From Los Angeles to Czech Republic
I am from, what I call, “the biggest small town” in Southern California. By that I mean that it’s population is relatively large averaging at 210,800 but it’s cookie cutter neighborhood and family oriented suburban lifestyle sure felt like a small town. It’s a town where we did generally know everyone through a close friend’s neighbor, or sister’s cousin or even a highschool ex-boyfriend’s friend of a friend. This is a place where everyone’s family, house and car seemed like the perfect picture but the dark stories of someone’s drug addiction, scandalous church affairs and wacked out dance moms still existed in private and were gossiped about in hushed tones. This town is called Santa Clarita.
Now don’t get me wrong, I am very thankful to have grown up in this neighborhood. It was safe, had many parks and paseos to play on and had wonderful community programs and very good schools with many opportunities to get involved. However, even with all of this and Los Angeles in our backyard, a very sincere feeling of needing to get out occurred quite frequently in my heart and in my head. Maybe it was just to visit new places and explore or maybe it was a different kind of lifestyle I was seeking for myself. Either way I honored my heart’s desires and left the city at age 18 to begin my explorations.
I have travelled to many different states in the U.S. A. and was able to experience international travel by age 20. At which point I fell in love with Europe, but still never had any intention of moving here long term. As you may know by now, I met a Czech man and our relationship has changed my life forever.
I moved to to the Czech Republic at age 24 to be with my love and begin a new life over here. Everything I thought I knew about Czech and Czech people was quickly challenged after the move. Even though I really focused on keeping my mind open while embracing this new culture and my position in this new life, everything I experienced completely destroyed any preconceived notions in my mind that were left. But this was a great thing because truly living in Czech Republic with Czech people created new thoughts, new traditions and a new perspective in my mind that only true experiences could have given me.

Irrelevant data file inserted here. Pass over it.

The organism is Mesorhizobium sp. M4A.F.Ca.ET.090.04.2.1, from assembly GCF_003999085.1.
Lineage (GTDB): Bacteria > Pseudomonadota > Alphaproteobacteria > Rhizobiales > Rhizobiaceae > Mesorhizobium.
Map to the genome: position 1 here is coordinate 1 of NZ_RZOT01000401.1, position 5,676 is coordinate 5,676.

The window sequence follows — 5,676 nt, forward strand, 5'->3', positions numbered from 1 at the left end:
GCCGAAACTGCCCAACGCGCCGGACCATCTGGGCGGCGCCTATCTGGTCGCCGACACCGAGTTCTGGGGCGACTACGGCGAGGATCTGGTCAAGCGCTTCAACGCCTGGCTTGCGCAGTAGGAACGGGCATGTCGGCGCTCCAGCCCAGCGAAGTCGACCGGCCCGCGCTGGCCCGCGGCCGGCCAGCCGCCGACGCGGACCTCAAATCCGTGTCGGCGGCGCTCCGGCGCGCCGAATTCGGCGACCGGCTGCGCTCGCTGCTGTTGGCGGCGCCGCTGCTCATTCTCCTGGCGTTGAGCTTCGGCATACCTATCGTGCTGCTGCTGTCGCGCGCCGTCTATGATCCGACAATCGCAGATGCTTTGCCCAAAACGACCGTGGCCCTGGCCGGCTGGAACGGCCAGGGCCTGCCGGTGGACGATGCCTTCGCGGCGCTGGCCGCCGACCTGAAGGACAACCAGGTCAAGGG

In the short 9 months I have lived here, I have been surrounded by a forest living in a small village forced by nature and the beautiful people I live with to confront personal, unresolved issues from my past. I’ve had to become familiar with things like forgiveness, healing, letting go, truly loving myself and inner peace. These are just the lessons I’ve learned in dealing with people. But I’ve also seen the importance of nature, taking care of our earth and the value of food. More specifically what it means to grow it and to kill it. I’ve seen animals be born in the spring time and I’ve seen them die when they were sick. The crazy part is I haven’t even seen everything yet and as quickly as I have experienced all of these things I know there is so much more to come.
These experiences seem like something that every human should experience in their lives..and at one point we did. We, as humans, used to because we had to. However, sometime between the new technology, competition for jobs, politics and cookie cutter neighborhoods focused on “the perfect picture” we have forgotten what it means to truly live. To be present, to have peace and understand our role in nature. Maybe this is what my heart was longing for all those years ago in the suburb and this new life. I have a feeling that it was and this journey of living as an American Abroad is what I intend to share with you.